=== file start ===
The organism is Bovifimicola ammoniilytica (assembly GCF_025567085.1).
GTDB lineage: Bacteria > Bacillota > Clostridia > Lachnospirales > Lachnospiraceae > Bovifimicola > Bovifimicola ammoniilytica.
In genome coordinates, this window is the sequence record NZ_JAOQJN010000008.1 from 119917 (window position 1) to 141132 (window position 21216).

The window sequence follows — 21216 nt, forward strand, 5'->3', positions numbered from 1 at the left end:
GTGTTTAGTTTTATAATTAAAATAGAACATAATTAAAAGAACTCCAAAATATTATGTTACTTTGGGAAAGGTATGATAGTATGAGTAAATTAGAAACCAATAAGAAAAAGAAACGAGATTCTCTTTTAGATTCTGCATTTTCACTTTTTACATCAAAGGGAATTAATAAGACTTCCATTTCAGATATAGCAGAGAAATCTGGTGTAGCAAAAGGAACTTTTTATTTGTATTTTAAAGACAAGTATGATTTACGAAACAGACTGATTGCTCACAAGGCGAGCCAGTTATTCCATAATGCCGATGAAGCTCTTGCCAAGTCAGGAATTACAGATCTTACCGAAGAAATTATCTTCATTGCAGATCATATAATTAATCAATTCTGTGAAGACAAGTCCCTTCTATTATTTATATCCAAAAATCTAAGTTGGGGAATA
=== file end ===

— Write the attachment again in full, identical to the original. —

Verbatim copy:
The organism is Bovifimicola ammoniilytica (assembly GCF_025567085.1).
GTDB lineage: Bacteria > Bacillota > Clostridia > Lachnospirales > Lachnospiraceae > Bovifimicola > Bovifimicola ammoniilytica.
In genome coordinates, this window is the sequence record NZ_JAOQJN010000008.1 from 119917 (window position 1) to 141132 (window position 21216).

The window sequence follows — 21216 nt, forward strand, 5'->3', positions numbered from 1 at the left end:
GTGTTTAGTTTTATAATTAAAATAGAACATAATTAAAAGAACTCCAAAATATTATGTTACTTTGGGAAAGGTATGATAGTATGAGTAAATTAGAAACCAATAAGAAAAAGAAACGAGATTCTCTTTTAGATTCTGCATTTTCACTTTTTACATCAAAGGGAATTAATAAGACTTCCATTTCAGATATAGCAGAGAAATCTGGTGTAGCAAAAGGAACTTTTTATTTGTATTTTAAAGACAAGTATGATTTACGAAACAGACTGATTGCTCACAAGGCGAGCCAGTTATTCCATAATGCCGATGAAGCTCTTGCCAAGTCAGGAATTACAGATCTTACCGAAGAAATTATCTTCATTGCAGATCATATAATTAATCAATTCTGTGAAGACAAGTCCCTTCTATTATTTATATCCAAAAATCTAAGTTGGGGAATA